Tamra: For example, with iodine, as a patient, if you came in to be treated, you would have to isolate for 48 hours in a solitary room because everything was radioactive. Your waste material was radioactive. That doesn’t seem to be the case anymore. The patient’s waste material is still a bit radioactive, but it’s not a cause for concern anymore. From the companies that we’ve spoken with, this is an area where simply companies like Bayer and Novartis being in this space have pretty much trained the clinicians. Clinics are are well versed in how to handle these new types of radioactive material.

They have to get a license from the Nuclear Regulatory Council and there’s enough of them in academic medical centers that deal with these that, they have services that deal with the radioactive material. It’s not really an issue for the patient anymore. They don’t have to isolate. They pretty much get treated and may have to hang out in a room for usually just a few hours and then go on home. I was hearing stories of patients that had to be isolated in another room in their home, and that was more in the old days with iodine but that’s not really not the case anymore. We’ve learned a lot about how to deal with this.

Lee: Are these treatments more effective?

Tamra: Iodine was very effective but it had also carried a lot of damage. We’ve gotten better at targeting just in the age of personalised medicine, we’re better at targeting specific biomarkers and specific proteins. As is the case generally in treating cancer, we’re getting more specific. These radioactive ligands targeted cancer therapies will just target that particular protein. We think that they’ll be more effective particularly with metastatic cancer. Not only they be more effective but they’ll also cause less damage. At least that’s the great hope. We haven’t seen enough approved yet to be sure but it’s looking pretty good from the people I’ve spoken with.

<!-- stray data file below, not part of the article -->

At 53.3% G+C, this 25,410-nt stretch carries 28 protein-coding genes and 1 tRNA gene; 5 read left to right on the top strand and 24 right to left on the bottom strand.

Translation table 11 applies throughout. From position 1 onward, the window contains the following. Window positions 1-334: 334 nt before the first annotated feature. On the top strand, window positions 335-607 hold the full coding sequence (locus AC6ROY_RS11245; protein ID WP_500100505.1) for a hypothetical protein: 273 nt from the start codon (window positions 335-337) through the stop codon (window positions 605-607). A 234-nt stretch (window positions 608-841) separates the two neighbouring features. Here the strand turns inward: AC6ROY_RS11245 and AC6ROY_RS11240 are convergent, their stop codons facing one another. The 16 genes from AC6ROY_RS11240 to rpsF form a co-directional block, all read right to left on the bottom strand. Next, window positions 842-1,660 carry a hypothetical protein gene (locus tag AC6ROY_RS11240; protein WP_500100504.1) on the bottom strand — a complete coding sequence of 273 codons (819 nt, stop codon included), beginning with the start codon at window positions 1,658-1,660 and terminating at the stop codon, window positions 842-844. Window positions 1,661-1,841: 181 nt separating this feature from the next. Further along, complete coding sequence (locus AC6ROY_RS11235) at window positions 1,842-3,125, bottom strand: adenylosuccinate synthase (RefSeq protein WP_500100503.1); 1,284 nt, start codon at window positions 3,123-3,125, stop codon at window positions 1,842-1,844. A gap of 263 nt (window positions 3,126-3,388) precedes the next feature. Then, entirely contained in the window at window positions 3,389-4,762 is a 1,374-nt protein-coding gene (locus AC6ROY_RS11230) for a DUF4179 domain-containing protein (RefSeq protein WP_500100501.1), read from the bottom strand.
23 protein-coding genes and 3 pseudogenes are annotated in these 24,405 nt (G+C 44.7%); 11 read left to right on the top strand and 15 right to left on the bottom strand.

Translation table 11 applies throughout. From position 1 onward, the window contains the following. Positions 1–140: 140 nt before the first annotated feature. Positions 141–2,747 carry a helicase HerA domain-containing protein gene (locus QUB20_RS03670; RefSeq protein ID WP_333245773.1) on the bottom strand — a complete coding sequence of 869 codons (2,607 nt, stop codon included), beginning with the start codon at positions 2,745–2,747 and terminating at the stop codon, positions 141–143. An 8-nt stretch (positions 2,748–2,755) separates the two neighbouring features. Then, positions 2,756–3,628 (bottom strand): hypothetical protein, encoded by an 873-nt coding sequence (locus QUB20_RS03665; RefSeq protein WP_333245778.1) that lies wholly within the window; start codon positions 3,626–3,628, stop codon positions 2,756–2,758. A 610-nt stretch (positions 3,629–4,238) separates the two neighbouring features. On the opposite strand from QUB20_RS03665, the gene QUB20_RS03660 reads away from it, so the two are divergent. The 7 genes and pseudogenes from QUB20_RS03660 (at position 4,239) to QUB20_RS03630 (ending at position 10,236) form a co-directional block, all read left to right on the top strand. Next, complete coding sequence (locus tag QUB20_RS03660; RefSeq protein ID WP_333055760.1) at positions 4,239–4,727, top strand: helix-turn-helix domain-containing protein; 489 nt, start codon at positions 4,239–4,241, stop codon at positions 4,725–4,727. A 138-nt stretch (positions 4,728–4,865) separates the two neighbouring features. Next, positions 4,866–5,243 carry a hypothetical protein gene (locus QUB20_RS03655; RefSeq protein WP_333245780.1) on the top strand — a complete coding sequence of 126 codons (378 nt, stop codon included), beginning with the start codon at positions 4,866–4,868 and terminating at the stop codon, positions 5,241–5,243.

Lee: We’ve come a long way in the past 20 years and I’m curious, do you have an idea of what the future looks like with this technology?

Tamra: From the people that we’ve spoken with, it’s another tool in the oncology toolbox and it seems the direction is getting more and more specific, get it early and that really is the cure. Diagnose it early, find it. Patients will still have surgery to take out a tumor but now we’ll be able to monitor it continuously. We have the right target, the right ligand. If it starts to spread, it becomes easier to treat. With metastatic disease, when surgery isn’t an option, these radiotherapies are going to really help instead of external beam radiation where you just kill everything around you, and chemotherapy that has a myriad of side effects, this really could be a strong tool in the toolbox to help these patients.

Lee: Got it. Thanks Tamra This series is fascinating. I urge everybody to read it. It’s running this week in BioWorld and it’ll be up on our site for a while. Thank you for all you did and great job.

Tamra: Thanks, Lee.

Lee: Lynn, back to you.

Lynn: Thankyou Tamra and Lee for these insights. For our listeners who would like to learn more about this topic check out BioWorld‘s multi-part special report, radiopharmaceuticals the next big disruptor. As always, BioWorld will continue to keep you informed of all the most important scientific clinical and business updates.